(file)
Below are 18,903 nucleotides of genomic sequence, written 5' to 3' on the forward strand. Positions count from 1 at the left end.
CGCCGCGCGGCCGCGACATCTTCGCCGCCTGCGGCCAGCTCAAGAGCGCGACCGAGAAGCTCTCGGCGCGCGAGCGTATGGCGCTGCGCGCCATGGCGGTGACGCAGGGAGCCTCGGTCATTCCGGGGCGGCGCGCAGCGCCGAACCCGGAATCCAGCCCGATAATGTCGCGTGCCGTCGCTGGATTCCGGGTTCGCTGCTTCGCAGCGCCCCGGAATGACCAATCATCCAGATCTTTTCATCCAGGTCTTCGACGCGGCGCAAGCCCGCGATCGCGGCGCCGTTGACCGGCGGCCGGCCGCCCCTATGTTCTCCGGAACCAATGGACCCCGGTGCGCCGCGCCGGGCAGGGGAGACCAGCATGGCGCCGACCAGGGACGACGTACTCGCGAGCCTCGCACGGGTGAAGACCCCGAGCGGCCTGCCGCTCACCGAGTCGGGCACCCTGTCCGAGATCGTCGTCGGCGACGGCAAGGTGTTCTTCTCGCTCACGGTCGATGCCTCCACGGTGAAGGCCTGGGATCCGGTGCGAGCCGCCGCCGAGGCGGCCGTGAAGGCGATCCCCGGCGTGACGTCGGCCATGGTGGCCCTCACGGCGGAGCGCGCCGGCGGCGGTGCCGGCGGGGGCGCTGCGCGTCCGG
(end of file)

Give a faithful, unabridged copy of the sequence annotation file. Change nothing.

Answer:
Below are 18,903 nucleotides of genomic sequence, written 5' to 3' on the forward strand. Positions count from 1 at the left end.
CGCCGCGCGGCCGCGACATCTTCGCCGCCTGCGGCCAGCTCAAGAGCGCGACCGAGAAGCTCTCGGCGCGCGAGCGTATGGCGCTGCGCGCCATGGCGGTGACGCAGGGAGCCTCGGTCATTCCGGGGCGGCGCGCAGCGCCGAACCCGGAATCCAGCCCGATAATGTCGCGTGCCGTCGCTGGATTCCGGGTTCGCTGCTTCGCAGCGCCCCGGAATGACCAATCATCCAGATCTTTTCATCCAGGTCTTCGACGCGGCGCAAGCCCGCGATCGCGGCGCCGTTGACCGGCGGCCGGCCGCCCCTATGTTCTCCGGAACCAATGGACCCCGGTGCGCCGCGCCGGGCAGGGGAGACCAGCATGGCGCCGACCAGGGACGACGTACTCGCGAGCCTCGCACGGGTGAAGACCCCGAGCGGCCTGCCGCTCACCGAGTCGGGCACCCTGTCCGAGATCGTCGTCGGCGACGGCAAGGTGTTCTTCTCGCTCACGGTCGATGCCTCCACGGTGAAGGCCTGGGATCCGGTGCGAGCCGCCGCCGAGGCGGCCGTGAAGGCGATCCCCGGCGTGACGTCGGCCATGGTGGCCCTCACGGCGGAGCGCGCCGGCGGCGGTGCCGGCGGGGGCGCTGCGCGTCCGG